When Reward Checking Accounts Bite Back

by Kevin on August 3, 2012

Over the past several years I have trumpeted the benefit of using a rewards checking account here on No Debt Plan.

I just got slightly burned by one, so I thought I’d share my experience.

Before we get to that, let me do a brief review. Reward checking accounts are designed to increase the number of deposits at a bank or credit union. This is done by offering a substantially higher interest rate to draw in new customers. (Many people think rewards checking accounts are based on your spending; some are, but the real value is getting a high interest rate on your deposits.)

There are “catches” of course – you have to swipe your debit card 10-15 times per month, have an ACH or direct deposit on your account each month, and get electronic statements.

In short, you probably already do the things the account requires but you can get great interest rates. If you fail to meet the requirements you get minimal interest paid out that month.

Here’s a few more articles I’ve written on reward checking accounts:

However, as I mentioned, it doesn’t always go perfect.

Risks of Using a Rewards Checking Account

There are two main risks of using this type of an account. I think the risks are worth it, but it is something to keep in mind.

The Bank or Credit Union Modifies or Cancels the Program

The largest risk is that you go through the trouble of setting up an account, but only get to enjoy the benefits for a few months before the financial institution cancels the program.

Banks use these programs to draw in customers and drive up deposits. Once they’ve achieved that goal they usually keep the program running for a while, but there’s no guarantee they won’t stop it immediately. In that case you’re left with an average checking account paying hardly any interest.

Other times the bank won’t close off the program completely, but will slash interest rates significantly. The result it the same: you aren’t getting the interest you thought you were going to get and end up looking for a new account.

You Fail to Meet Qualifications

The second risk is just making sure you meet the qualifications each month. We’re talking about the ability to earn $20 to $40 in interest each month, so slipping up by not having enough debit card swipes can be costly. (At least you can control this risk, so I don’t consider it a major problem.)

How I Got Burned by a Rewards Checking Account

A few years ago I opened an account with Danvers Bank up in Massachusetts. They weren’t geographically limiting who would be eligible for an account and they offered something like 2.5% interest on a rewards checking account up to $25,000 in deposits. That means you could earn $52.08 in interest each month if your account was maxed out.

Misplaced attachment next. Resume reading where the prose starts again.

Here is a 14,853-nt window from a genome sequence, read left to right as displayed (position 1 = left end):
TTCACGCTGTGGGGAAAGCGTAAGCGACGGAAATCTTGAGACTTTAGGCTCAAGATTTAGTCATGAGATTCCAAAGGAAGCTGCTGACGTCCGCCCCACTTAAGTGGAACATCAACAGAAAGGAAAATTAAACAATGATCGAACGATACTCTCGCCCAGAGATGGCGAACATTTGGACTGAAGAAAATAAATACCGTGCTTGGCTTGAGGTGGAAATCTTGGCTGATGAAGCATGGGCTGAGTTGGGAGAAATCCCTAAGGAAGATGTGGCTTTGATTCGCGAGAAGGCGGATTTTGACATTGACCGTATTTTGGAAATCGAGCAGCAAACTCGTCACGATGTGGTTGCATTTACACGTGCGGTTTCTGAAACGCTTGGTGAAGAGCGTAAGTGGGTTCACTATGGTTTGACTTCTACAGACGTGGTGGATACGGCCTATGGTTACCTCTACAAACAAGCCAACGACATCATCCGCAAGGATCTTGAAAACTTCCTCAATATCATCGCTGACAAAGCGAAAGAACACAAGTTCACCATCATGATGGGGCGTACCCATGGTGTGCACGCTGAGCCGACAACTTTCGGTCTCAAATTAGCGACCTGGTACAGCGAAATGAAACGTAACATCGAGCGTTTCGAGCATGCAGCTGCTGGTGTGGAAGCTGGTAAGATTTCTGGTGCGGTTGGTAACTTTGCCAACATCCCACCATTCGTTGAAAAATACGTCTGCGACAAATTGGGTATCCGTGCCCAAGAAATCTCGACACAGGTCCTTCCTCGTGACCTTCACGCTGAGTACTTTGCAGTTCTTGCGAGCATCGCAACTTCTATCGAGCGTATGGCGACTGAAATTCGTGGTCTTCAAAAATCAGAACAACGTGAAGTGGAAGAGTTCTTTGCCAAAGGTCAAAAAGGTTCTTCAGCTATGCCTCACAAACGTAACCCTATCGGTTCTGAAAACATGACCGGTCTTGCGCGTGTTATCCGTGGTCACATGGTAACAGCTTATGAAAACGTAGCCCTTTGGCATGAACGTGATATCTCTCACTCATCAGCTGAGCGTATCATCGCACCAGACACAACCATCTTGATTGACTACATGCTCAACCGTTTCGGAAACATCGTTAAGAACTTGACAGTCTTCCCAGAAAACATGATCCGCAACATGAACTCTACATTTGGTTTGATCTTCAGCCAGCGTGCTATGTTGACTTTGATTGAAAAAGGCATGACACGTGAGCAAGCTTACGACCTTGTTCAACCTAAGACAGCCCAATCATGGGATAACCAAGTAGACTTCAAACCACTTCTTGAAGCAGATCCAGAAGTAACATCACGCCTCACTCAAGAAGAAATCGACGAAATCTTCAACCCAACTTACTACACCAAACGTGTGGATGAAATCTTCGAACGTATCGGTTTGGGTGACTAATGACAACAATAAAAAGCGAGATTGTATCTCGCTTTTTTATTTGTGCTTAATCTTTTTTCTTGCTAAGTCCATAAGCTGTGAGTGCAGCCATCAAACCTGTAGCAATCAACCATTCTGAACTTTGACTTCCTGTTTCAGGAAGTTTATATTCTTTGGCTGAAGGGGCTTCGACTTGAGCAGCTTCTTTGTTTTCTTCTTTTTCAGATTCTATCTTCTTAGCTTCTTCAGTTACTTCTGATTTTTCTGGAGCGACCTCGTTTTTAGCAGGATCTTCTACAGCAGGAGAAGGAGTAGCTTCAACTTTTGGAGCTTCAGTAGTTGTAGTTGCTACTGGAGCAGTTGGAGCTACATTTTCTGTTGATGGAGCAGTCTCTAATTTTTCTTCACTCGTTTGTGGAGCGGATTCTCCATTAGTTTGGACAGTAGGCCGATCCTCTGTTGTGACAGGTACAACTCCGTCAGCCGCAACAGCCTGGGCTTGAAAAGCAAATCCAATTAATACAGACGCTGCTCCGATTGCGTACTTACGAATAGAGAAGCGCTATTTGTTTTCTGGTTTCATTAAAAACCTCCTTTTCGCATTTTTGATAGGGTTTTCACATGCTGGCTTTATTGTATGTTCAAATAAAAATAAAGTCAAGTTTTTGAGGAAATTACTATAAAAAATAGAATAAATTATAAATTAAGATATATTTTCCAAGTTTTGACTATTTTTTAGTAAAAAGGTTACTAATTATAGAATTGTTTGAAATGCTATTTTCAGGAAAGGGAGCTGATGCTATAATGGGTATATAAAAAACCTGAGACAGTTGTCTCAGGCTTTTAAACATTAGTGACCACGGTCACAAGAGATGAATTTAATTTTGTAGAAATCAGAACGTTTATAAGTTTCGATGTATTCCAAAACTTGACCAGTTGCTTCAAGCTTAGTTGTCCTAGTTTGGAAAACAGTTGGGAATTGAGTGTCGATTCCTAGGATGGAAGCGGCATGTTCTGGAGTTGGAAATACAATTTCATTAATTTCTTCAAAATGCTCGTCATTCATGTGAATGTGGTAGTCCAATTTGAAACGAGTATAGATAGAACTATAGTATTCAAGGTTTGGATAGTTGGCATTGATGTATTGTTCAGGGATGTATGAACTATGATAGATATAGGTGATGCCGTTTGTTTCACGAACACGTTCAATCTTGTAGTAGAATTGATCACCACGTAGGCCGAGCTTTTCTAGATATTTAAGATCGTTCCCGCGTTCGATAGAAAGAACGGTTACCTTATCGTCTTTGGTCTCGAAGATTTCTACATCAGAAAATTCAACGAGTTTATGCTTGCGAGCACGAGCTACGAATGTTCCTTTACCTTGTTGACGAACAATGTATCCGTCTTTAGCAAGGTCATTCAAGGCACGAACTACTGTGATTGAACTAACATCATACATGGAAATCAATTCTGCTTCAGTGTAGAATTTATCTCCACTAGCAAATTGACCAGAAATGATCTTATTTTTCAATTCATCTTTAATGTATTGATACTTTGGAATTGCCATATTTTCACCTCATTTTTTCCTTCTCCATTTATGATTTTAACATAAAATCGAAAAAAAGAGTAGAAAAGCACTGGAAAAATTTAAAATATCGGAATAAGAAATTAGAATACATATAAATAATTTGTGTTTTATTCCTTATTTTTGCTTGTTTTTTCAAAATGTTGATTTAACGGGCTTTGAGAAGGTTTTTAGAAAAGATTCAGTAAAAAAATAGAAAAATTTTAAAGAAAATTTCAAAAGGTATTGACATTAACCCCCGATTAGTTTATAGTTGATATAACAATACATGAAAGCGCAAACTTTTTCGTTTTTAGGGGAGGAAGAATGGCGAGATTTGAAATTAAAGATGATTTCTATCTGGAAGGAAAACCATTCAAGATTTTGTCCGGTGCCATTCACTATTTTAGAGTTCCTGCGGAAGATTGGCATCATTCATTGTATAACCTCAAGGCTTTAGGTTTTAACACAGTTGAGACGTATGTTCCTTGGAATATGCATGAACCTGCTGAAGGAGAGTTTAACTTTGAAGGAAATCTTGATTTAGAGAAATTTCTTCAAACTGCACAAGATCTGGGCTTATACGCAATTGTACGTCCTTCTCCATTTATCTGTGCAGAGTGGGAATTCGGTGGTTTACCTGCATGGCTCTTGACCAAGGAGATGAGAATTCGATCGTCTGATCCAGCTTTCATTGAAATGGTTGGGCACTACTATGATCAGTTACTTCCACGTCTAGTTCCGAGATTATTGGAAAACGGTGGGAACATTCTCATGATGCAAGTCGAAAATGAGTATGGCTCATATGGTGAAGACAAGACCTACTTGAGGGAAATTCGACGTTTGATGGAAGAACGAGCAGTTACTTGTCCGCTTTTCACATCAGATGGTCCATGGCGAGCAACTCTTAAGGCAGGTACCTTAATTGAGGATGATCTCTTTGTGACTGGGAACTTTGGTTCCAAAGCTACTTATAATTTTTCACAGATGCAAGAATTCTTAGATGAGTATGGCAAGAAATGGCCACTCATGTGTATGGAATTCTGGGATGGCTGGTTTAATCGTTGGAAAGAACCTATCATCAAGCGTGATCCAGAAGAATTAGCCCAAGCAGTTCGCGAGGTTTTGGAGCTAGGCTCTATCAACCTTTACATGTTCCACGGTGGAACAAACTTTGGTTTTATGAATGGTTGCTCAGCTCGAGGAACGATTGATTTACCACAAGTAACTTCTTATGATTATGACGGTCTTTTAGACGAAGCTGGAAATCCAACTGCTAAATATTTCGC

Danver’s was then acquired by People’s Bank, but no major changes happen at first. Then the interest rate went down a little bit to 2%. Still competitive – about $41.66 in interest if you maxed out the account — and not worth looking for a new bank just yet.

Well, it’s time to look for a new bank.

This month I looked at my statement and was absolutely floored to see I had earned a whopping $5.14 in interest.

People’s customer service said they had informed customers they would be dropping the rewards program and paying out interest of 0.25%, but I honestly think that was a lie. I never received anything in the mail, and I never received an alert or electronic message in the online account area. The Customer Service Representative I spoke to said there was an alert on the account, but when I asked her why I never saw anything even though I logged in 8 times (your statement shows how many times you log in).

She stuttered and said, well, uh, it was supposed to be there.

Right.

I know what happened. You canceled the program for out of state customers and cut the rate for your local customers. And so you could hold onto my cash for a while longer to eek out a little bit more profit, you didn’t notify me. You know I have little recourse other than to cancel the account.

But that’s okay. I’m surprisingly okay with this.

Why?

I’ll tell you in my next post.

{ 2 comments }

Golfing Girl August 3, 2012 at 7:25 pm

I’ve always hated rewards checking account programs because of the obscene amount of required transactions. My money is MUCH better spent by using rewards credit cards and earning 1-5% cashback and KNOWING I’m going to earn that reward and not having to remember to do a thing except pay my credit card bill on time and in full. Obviously those who don’t pay them off each month have no business getting these accounts because the interest rates are higher.

Kevin August 4, 2012 at 9:32 pm

I really don’t understand this mentality unless you don’t have any money at all.

Would you rather earn 2% on your $10,000 sitting in the bank, or 1-5% on spending $1,000 per month?

One encourages you to spend less and save more, the other encourages you to spend money to get the most cash back.

You would have to earn 2% cash back on spending $833.33 to equal the interest on 2% on $10,000 in savings. Plus you get to keep the $10,000 and not spend $833.33 of it.

With even more money it becomes impossible to beat with reasonable credit card spending.

Do you swipe your credit card 10-12 times per month? Do you check your account online at least once? Then you’ve met a majority of the requirements. It really isn’t that hard — and after you meet the requirements you can switch back to using your rewards credit card 🙂

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